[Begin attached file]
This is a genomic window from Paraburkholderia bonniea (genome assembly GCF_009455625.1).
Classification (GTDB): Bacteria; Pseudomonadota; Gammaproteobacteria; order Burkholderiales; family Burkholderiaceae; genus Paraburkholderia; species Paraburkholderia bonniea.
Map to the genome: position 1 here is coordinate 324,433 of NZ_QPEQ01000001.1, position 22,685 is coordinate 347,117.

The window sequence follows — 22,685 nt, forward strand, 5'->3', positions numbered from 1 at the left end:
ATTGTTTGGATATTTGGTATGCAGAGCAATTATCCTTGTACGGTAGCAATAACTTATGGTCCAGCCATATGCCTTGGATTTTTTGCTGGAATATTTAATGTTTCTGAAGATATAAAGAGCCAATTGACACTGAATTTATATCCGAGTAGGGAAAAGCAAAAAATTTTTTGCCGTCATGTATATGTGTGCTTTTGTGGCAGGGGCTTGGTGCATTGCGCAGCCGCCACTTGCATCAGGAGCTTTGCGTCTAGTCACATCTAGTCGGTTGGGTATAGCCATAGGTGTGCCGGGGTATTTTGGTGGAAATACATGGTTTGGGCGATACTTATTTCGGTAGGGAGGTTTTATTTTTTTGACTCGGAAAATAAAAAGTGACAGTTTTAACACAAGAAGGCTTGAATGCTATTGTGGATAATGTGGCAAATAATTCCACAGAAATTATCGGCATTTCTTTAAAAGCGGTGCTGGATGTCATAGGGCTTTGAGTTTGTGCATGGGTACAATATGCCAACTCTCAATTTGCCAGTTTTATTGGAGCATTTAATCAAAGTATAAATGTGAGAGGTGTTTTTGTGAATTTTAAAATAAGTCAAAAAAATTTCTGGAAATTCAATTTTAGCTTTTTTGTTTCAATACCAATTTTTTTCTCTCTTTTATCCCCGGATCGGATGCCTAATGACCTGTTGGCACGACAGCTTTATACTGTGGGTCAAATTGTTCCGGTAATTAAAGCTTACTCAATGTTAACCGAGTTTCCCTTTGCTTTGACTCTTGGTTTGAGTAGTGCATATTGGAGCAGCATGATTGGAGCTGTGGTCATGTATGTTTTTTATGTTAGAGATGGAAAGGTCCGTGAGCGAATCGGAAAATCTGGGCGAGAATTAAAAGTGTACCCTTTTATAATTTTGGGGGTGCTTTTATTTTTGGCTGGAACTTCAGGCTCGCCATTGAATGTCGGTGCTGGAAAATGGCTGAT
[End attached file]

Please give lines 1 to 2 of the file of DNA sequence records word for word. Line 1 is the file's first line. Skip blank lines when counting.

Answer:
This is a genomic window from Paraburkholderia bonniea (genome assembly GCF_009455625.1).
Classification (GTDB): Bacteria; Pseudomonadota; Gammaproteobacteria; order Burkholderiales; family Burkholderiaceae; genus Paraburkholderia; species Paraburkholderia bonniea.